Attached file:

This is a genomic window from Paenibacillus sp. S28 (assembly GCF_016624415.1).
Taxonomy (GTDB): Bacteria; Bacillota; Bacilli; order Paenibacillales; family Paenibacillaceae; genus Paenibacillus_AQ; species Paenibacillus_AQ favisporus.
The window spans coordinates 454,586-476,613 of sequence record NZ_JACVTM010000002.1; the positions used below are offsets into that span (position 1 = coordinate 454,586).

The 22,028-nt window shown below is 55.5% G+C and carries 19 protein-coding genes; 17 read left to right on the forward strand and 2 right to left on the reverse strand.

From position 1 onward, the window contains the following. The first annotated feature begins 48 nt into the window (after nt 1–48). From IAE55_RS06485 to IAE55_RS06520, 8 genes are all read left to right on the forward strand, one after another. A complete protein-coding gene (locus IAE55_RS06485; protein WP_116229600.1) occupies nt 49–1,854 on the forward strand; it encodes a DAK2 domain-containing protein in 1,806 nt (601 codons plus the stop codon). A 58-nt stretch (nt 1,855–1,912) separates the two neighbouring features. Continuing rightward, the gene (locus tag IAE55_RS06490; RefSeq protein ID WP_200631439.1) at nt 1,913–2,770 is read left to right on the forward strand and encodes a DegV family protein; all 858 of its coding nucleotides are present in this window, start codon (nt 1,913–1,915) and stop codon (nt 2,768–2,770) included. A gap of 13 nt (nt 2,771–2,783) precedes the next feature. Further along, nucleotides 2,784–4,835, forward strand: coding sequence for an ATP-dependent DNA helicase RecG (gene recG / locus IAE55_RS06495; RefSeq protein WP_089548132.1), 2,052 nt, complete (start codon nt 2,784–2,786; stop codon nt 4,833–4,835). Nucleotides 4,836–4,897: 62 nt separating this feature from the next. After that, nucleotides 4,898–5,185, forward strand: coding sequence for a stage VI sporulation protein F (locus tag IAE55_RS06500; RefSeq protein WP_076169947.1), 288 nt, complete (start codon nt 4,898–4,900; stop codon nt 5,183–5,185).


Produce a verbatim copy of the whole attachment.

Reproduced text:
This is a genomic window from Paenibacillus sp. S28 (assembly GCF_016624415.1).
Taxonomy (GTDB): Bacteria; Bacillota; Bacilli; order Paenibacillales; family Paenibacillaceae; genus Paenibacillus_AQ; species Paenibacillus_AQ favisporus.
The window spans coordinates 454,586-476,613 of sequence record NZ_JACVTM010000002.1; the positions used below are offsets into that span (position 1 = coordinate 454,586).

The 22,028-nt window shown below is 55.5% G+C and carries 19 protein-coding genes; 17 read left to right on the forward strand and 2 right to left on the reverse strand.

From position 1 onward, the window contains the following. The first annotated feature begins 48 nt into the window (after nt 1–48). From IAE55_RS06485 to IAE55_RS06520, 8 genes are all read left to right on the forward strand, one after another. A complete protein-coding gene (locus IAE55_RS06485; protein WP_116229600.1) occupies nt 49–1,854 on the forward strand; it encodes a DAK2 domain-containing protein in 1,806 nt (601 codons plus the stop codon). A 58-nt stretch (nt 1,855–1,912) separates the two neighbouring features. Continuing rightward, the gene (locus tag IAE55_RS06490; RefSeq protein ID WP_200631439.1) at nt 1,913–2,770 is read left to right on the forward strand and encodes a DegV family protein; all 858 of its coding nucleotides are present in this window, start codon (nt 1,913–1,915) and stop codon (nt 2,768–2,770) included. A gap of 13 nt (nt 2,771–2,783) precedes the next feature. Further along, nucleotides 2,784–4,835, forward strand: coding sequence for an ATP-dependent DNA helicase RecG (gene recG / locus IAE55_RS06495; RefSeq protein WP_089548132.1), 2,052 nt, complete (start codon nt 2,784–2,786; stop codon nt 4,833–4,835). Nucleotides 4,836–4,897: 62 nt separating this feature from the next. After that, nucleotides 4,898–5,185, forward strand: coding sequence for a stage VI sporulation protein F (locus tag IAE55_RS06500; RefSeq protein WP_076169947.1), 288 nt, complete (start codon nt 4,898–4,900; stop codon nt 5,183–5,185).